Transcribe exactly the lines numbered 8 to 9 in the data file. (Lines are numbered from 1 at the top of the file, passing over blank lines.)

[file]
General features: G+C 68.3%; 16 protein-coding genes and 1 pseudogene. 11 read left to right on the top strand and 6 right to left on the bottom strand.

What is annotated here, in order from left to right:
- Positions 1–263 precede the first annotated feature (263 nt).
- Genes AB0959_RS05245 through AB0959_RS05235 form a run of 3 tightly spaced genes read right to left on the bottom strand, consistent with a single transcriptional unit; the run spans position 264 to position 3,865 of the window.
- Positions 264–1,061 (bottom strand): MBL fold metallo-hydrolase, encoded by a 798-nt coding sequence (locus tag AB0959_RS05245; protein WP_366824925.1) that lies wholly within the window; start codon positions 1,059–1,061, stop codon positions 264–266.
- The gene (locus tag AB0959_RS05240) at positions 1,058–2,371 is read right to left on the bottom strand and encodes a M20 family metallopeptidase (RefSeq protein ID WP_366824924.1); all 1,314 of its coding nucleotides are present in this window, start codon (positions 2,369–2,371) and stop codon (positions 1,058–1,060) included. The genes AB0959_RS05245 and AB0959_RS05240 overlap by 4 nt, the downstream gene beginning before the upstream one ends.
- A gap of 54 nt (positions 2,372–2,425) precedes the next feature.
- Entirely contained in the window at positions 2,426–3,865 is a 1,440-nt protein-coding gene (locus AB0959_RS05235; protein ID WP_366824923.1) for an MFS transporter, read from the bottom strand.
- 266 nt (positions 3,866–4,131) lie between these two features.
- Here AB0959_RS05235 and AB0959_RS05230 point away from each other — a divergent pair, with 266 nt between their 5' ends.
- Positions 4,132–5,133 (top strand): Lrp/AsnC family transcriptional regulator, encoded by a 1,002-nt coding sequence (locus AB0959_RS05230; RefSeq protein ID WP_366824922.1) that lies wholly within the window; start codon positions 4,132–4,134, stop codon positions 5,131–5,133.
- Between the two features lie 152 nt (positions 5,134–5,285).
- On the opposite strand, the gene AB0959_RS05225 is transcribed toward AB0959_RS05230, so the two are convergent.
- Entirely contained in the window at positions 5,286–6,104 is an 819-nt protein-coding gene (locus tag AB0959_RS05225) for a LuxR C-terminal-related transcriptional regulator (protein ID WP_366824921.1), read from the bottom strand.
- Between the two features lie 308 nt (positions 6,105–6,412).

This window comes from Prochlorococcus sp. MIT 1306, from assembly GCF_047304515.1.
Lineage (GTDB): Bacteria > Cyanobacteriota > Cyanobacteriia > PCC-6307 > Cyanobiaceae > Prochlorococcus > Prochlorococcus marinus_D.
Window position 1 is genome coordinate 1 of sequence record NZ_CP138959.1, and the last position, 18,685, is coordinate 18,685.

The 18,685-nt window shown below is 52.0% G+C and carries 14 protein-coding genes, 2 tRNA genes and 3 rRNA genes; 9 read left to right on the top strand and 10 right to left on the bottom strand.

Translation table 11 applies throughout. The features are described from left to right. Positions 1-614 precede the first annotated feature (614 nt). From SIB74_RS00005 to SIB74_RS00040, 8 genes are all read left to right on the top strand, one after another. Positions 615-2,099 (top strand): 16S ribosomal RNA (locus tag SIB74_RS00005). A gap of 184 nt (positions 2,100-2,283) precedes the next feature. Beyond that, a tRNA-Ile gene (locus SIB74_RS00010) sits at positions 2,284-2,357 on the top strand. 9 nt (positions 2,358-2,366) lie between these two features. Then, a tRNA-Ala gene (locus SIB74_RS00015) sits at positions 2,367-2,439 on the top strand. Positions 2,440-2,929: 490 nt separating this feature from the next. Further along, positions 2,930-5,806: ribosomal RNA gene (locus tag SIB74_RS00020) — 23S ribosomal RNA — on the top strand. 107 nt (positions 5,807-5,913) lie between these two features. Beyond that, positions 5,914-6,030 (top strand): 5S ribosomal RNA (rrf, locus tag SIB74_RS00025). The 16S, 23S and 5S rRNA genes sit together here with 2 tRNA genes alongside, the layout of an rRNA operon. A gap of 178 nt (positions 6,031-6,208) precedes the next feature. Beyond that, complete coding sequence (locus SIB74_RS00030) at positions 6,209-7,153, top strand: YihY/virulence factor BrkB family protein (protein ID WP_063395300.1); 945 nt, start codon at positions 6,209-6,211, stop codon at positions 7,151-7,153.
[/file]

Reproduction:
- Entirely contained in the window at positions 2,426–3,865 is a 1,440-nt protein-coding gene (locus AB0959_RS05235; protein ID WP_366824923.1) for an MFS transporter, read from the bottom strand.
- 266 nt (positions 3,866–4,131) lie between these two features.